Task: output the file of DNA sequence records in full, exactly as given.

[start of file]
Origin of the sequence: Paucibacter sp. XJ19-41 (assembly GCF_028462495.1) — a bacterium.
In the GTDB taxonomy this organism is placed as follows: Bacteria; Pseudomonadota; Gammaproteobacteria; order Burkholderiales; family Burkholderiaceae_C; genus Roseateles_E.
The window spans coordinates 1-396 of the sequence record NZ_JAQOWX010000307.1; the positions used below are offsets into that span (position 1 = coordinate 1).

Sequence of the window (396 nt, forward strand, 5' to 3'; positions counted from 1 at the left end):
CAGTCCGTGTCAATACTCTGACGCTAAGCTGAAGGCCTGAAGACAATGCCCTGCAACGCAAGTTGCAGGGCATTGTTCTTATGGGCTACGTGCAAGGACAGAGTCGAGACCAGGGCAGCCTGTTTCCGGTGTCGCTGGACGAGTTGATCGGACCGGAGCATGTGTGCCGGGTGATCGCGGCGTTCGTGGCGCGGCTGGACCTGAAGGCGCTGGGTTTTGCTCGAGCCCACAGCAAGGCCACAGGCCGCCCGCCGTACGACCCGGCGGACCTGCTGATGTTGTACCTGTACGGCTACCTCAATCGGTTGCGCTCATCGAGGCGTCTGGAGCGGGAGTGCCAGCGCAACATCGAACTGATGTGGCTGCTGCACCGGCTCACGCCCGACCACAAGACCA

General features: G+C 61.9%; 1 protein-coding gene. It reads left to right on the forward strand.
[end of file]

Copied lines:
Origin of the sequence: Paucibacter sp. XJ19-41 (assembly GCF_028462495.1) — a bacterium.
In the GTDB taxonomy this organism is placed as follows: Bacteria; Pseudomonadota; Gammaproteobacteria; order Burkholderiales; family Burkholderiaceae_C; genus Roseateles_E.
The window spans coordinates 1-396 of the sequence record NZ_JAQOWX010000307.1; the positions used below are offsets into that span (position 1 = coordinate 1).

Sequence of the window (396 nt, forward strand, 5' to 3'; positions counted from 1 at the left end):
CAGTCCGTGTCAATACTCTGACGCTAAGCTGAAGGCCTGAAGACAATGCCCTGCAACGCAAGTTGCAGGGCATTGTTCTTATGGGCTACGTGCAAGGACAGAGTCGAGACCAGGGCAGCCTGTTTCCGGTGTCGCTGGACGAGTTGATCGGACCGGAGCATGTGTGCCGGGTGATCGCGGCGTTCGTGGCGCGGCTGGACCTGAAGGCGCTGGGTTTTGCTCGAGCCCACAGCAAGGCCACAGGCCGCCCGCCGTACGACCCGGCGGACCTGCTGATGTTGTACCTGTACGGCTACCTCAATCGGTTGCGCTCATCGAGGCGTCTGGAGCGGGAGTGCCAGCGCAACATCGAACTGATGTGGCTGCTGCACCGGCTCACGCCCGACCACAAGACCA

General features: G+C 61.9%; 1 protein-coding gene. It reads left to right on the forward strand.